Action and community take center stage at Org. Night.

Daniel Magalit

Community, unity and action were the main themes of Black Organization Night at Sacramento State on Oct. 3. and made it clear that even the smallest action could have a huge impact.

Org. Night was held in the University Ballroom of the Union, with nearly 20 organizations performing and/or presenting.

Organizations need to apply to be a part of Org. Night and there are strict guidelines that must be followed in order for an organization’s application to be considered.

“Each organization must have substance, there has to be an education point and a purpose,” said Khalil Ferguson, chairperson for Org. Night.

The key aspects of being able to present at Org. Night are simple but necessary to keep with the theme.

“There are three components to Black Organization Night, first off is community. Secondly, we have campus unity. Lastly, it’s just getting involved,” said Jabari Lewis, committee chair for Org. Night.

Though the name is officially Black Organization Night, all ethnicities and cultures are welcome to attend and participate.

“Whether you’re a predominantly African American organization or a Latino organization, or a Caucasian organization, we want to make sure that everybody is involved,” said Lewis.

All organizations in attendance are focused on helping college students succeed, especially students of color.

“[Black Org Night] represents the organizations here on campus and showcases what types of organizations we have and what you can join to make you a better student and a better professional,” said Jackie Morris-Henderson, Black Alumni Chapter president.

There was a diverse audience at Org. Night, a multitude a skin tones all packed into one room to learn about opportunities that could help them better their college experience and better themselves as individuals.

“Each organization here tonight is a place to call home, for someone,” said Melinda Ramey, theater and dance department chair.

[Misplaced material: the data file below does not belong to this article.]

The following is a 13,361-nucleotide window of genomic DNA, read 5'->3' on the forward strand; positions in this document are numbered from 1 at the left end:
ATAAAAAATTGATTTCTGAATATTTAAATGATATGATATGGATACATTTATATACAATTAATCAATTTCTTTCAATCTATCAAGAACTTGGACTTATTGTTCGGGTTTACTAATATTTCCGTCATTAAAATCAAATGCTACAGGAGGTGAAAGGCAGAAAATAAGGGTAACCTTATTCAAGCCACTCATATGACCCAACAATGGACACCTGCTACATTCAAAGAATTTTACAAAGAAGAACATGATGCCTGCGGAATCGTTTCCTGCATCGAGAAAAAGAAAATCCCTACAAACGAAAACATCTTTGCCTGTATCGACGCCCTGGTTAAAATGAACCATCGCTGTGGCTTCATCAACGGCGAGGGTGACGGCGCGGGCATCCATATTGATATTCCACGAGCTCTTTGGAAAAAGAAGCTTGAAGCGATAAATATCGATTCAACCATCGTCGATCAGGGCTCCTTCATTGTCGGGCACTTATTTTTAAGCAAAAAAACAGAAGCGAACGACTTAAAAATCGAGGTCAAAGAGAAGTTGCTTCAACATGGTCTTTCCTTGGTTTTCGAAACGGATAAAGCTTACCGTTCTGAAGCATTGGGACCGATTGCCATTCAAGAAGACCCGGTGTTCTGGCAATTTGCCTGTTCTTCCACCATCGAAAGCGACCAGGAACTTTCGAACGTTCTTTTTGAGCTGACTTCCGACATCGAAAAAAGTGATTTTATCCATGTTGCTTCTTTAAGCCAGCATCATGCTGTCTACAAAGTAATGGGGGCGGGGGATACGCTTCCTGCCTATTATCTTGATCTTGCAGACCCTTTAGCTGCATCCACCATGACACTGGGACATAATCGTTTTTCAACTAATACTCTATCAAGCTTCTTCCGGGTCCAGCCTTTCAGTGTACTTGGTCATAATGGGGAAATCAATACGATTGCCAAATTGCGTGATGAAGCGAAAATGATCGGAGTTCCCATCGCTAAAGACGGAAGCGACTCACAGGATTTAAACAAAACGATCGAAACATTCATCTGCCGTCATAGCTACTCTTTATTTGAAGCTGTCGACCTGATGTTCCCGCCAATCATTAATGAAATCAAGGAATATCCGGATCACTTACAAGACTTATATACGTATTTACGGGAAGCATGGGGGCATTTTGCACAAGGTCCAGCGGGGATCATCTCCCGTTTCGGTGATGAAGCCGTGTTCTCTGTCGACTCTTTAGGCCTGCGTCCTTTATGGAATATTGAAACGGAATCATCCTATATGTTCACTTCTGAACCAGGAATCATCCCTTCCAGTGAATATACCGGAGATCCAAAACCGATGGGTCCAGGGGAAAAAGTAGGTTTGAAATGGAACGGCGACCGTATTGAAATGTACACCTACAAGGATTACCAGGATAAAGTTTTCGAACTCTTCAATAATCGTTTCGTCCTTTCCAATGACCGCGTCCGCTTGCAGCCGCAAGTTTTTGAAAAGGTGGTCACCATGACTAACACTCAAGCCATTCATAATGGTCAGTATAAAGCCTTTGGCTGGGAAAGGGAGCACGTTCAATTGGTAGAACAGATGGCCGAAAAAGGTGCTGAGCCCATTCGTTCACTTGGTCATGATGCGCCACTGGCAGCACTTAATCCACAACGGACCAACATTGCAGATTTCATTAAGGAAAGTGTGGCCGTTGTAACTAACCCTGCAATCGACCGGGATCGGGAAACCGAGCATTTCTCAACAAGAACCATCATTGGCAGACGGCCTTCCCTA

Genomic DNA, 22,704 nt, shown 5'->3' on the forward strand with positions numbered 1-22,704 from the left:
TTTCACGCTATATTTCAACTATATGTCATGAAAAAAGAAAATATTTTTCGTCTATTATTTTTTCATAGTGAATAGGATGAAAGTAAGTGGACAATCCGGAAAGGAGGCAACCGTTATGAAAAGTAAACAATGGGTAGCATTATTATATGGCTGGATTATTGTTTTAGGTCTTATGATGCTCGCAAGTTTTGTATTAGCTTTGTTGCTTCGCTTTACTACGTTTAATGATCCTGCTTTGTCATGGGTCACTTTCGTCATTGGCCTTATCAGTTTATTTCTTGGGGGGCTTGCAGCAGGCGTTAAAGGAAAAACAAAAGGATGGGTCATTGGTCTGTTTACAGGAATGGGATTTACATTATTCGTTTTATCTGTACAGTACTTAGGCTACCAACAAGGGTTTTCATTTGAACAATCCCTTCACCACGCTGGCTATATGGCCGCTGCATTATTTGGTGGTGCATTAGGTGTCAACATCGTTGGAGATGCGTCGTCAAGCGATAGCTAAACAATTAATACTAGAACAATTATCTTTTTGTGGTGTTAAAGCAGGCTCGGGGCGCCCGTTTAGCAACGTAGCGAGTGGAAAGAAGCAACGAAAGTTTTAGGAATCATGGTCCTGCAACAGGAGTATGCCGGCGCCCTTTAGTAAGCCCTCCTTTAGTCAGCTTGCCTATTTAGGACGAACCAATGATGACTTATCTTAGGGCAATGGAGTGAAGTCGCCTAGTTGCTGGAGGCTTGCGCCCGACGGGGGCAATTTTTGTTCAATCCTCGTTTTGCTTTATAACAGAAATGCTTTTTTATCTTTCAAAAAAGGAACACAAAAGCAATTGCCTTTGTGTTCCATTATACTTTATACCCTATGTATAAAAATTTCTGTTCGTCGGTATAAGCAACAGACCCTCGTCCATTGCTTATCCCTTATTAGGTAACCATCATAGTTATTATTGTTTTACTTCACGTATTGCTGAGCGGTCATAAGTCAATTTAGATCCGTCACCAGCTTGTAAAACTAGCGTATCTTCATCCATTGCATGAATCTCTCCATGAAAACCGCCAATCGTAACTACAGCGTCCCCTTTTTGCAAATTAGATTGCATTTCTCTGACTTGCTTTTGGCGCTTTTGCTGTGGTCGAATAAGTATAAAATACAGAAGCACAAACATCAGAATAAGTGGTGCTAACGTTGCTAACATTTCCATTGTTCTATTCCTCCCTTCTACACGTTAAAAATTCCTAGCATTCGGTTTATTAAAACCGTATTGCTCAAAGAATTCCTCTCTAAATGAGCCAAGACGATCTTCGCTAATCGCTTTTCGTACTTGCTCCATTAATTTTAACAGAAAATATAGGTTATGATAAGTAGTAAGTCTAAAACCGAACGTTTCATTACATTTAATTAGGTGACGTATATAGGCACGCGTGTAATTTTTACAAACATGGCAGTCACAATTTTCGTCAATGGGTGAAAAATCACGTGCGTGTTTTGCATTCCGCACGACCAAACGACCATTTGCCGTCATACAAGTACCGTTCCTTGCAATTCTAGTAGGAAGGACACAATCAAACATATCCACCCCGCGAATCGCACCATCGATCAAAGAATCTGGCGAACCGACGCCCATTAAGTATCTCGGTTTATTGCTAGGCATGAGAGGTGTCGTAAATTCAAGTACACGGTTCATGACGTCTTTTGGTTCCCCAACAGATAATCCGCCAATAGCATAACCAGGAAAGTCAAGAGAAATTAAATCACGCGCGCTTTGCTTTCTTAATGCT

As sororities strolled the aisles with fraternities following close behind and as each presentation expressed the importance of education and strengthening communities, a camaraderie began to form amongst attendees.

People began to recognize their ability to do more for their separate communities and larger communities like Sac State.

“If we don’t take responsibility for the problems we face, who will?” asked Veronica Williams, an ethnic studies major and MC for the night.

The need to answer that question seemed to be the point of Org. Night.

Black Org. night was the perfect place for young people of all races to come together and counteract the effects of racial inequality so that young men of color like Michael Brown and Trayvon Martin are not dying for simply being young men of color.

Sac State faculty member and Black Alumni Chapter president at UC Davis, Robert Oden pointed to members of the audience and said, if you and you and you do well that’s great but we ALL have to do well in this community.

Taking action and focusing on education and creativity was a key concept for Karasi Morrow, founder of the group Mind Kandi. She said, “I can’t change the world but I can change the whole world for somebody.”

Changes can be made in small steps. The more people that take a step, the bigger the impact. Sometimes just stepping into a room will change change a life. 

“I wouldn’t be where I am now if I didn’t go to Org night when I was a student,” said Henderson.